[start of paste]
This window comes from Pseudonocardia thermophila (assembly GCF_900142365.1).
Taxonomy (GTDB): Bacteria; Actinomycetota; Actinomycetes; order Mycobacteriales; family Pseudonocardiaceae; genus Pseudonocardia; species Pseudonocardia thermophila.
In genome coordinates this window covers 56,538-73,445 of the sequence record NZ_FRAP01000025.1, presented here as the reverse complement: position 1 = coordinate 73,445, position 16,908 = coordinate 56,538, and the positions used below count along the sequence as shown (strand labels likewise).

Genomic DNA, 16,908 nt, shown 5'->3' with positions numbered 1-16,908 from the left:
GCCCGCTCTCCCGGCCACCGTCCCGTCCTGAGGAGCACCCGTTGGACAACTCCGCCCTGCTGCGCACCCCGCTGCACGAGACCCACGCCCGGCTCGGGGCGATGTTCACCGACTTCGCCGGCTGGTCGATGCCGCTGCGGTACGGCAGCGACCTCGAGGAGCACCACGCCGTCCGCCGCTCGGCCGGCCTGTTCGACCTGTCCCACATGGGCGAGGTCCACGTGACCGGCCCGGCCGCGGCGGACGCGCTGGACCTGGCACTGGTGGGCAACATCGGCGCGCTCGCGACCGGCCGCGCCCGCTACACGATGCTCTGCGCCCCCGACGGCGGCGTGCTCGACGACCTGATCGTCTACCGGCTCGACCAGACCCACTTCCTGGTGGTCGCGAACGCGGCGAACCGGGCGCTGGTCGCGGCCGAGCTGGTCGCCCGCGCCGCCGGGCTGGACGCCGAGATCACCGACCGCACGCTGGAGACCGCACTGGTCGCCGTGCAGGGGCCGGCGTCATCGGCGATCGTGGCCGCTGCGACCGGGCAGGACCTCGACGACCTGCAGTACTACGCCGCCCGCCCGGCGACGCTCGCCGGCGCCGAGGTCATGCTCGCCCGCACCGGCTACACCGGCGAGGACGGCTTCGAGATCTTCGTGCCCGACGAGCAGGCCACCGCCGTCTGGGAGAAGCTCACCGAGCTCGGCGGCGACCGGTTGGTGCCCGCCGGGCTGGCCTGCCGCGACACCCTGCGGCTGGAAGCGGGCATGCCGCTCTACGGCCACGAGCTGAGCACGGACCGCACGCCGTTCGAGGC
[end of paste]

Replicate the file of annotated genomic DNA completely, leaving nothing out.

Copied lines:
This window comes from Pseudonocardia thermophila (assembly GCF_900142365.1).
Taxonomy (GTDB): Bacteria; Actinomycetota; Actinomycetes; order Mycobacteriales; family Pseudonocardiaceae; genus Pseudonocardia; species Pseudonocardia thermophila.
In genome coordinates this window covers 56,538-73,445 of the sequence record NZ_FRAP01000025.1, presented here as the reverse complement: position 1 = coordinate 73,445, position 16,908 = coordinate 56,538, and the positions used below count along the sequence as shown (strand labels likewise).

Genomic DNA, 16,908 nt, shown 5'->3' with positions numbered 1-16,908 from the left:
GCCCGCTCTCCCGGCCACCGTCCCGTCCTGAGGAGCACCCGTTGGACAACTCCGCCCTGCTGCGCACCCCGCTGCACGAGACCCACGCCCGGCTCGGGGCGATGTTCACCGACTTCGCCGGCTGGTCGATGCCGCTGCGGTACGGCAGCGACCTCGAGGAGCACCACGCCGTCCGCCGCTCGGCCGGCCTGTTCGACCTGTCCCACATGGGCGAGGTCCACGTGACCGGCCCGGCCGCGGCGGACGCGCTGGACCTGGCACTGGTGGGCAACATCGGCGCGCTCGCGACCGGCCGCGCCCGCTACACGATGCTCTGCGCCCCCGACGGCGGCGTGCTCGACGACCTGATCGTCTACCGGCTCGACCAGACCCACTTCCTGGTGGTCGCGAACGCGGCGAACCGGGCGCTGGTCGCGGCCGAGCTGGTCGCCCGCGCCGCCGGGCTGGACGCCGAGATCACCGACCGCACGCTGGAGACCGCACTGGTCGCCGTGCAGGGGCCGGCGTCATCGGCGATCGTGGCCGCTGCGACCGGGCAGGACCTCGACGACCTGCAGTACTACGCCGCCCGCCCGGCGACGCTCGCCGGCGCCGAGGTCATGCTCGCCCGCACCGGCTACACCGGCGAGGACGGCTTCGAGATCTTCGTGCCCGACGAGCAGGCCACCGCCGTCTGGGAGAAGCTCACCGAGCTCGGCGGCGACCGGTTGGTGCCCGCCGGGCTGGCCTGCCGCGACACCCTGCGGCTGGAAGCGGGCATGCCGCTCTACGGCCACGAGCTGAGCACGGACCGCACGCCGTTCGAGGC